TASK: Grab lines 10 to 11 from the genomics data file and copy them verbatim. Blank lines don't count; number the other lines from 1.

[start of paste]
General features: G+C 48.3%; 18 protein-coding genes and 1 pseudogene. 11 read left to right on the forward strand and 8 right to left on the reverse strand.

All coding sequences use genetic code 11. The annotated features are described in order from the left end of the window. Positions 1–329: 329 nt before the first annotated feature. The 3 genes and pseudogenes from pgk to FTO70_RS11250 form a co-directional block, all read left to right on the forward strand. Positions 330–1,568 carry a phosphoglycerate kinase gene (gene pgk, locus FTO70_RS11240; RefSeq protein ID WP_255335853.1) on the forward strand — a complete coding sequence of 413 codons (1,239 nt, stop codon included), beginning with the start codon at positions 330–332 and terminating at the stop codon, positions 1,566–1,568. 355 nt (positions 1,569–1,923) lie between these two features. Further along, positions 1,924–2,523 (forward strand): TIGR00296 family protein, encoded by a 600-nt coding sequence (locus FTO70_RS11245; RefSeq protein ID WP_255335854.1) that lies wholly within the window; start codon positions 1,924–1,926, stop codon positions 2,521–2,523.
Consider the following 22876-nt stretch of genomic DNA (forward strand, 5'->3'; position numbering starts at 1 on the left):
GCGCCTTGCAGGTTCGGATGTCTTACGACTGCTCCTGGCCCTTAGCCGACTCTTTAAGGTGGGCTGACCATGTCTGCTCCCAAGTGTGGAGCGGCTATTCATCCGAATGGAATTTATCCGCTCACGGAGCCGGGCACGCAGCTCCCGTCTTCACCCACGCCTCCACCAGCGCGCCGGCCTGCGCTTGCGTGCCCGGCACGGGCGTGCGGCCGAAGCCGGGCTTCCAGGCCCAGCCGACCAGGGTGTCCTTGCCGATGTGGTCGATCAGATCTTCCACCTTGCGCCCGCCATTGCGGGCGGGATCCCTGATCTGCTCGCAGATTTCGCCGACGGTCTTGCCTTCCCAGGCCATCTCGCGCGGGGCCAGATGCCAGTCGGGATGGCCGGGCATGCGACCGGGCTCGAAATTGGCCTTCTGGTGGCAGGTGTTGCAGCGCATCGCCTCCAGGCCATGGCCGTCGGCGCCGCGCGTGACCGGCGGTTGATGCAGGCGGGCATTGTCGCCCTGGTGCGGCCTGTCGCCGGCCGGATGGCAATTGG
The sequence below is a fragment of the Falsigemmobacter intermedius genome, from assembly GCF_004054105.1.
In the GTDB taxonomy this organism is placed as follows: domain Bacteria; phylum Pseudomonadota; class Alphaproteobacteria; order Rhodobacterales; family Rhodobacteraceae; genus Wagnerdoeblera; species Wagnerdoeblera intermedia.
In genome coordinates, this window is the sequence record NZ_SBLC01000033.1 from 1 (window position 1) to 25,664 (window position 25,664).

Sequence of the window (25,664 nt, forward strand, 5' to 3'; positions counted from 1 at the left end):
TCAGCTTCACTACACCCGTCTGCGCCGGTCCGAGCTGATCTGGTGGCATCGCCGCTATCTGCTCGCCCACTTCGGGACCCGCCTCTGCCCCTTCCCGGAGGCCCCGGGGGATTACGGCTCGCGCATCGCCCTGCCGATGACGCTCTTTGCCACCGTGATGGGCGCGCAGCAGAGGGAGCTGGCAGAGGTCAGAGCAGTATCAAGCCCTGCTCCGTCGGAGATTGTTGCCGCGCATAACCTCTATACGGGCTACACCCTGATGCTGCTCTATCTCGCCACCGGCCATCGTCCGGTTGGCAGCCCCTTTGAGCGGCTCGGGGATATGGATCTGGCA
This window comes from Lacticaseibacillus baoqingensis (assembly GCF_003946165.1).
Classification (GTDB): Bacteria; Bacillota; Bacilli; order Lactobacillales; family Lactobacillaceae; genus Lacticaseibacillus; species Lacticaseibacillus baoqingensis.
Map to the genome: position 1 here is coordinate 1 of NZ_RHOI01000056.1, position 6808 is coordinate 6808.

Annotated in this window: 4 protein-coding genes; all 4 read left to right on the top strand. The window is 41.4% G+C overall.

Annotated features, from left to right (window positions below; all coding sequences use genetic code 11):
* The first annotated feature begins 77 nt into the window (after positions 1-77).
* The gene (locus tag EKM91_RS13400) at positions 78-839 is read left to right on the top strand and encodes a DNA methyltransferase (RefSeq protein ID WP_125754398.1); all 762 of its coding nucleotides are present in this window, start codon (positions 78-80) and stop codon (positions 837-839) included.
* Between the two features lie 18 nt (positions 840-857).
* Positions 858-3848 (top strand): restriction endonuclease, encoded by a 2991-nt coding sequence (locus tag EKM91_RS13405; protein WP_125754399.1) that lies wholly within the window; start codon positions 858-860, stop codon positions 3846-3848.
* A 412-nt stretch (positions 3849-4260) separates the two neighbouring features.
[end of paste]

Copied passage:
This window comes from Lacticaseibacillus baoqingensis (assembly GCF_003946165.1).
Classification (GTDB): Bacteria; Bacillota; Bacilli; order Lactobacillales; family Lactobacillaceae; genus Lacticaseibacillus; species Lacticaseibacillus baoqingensis.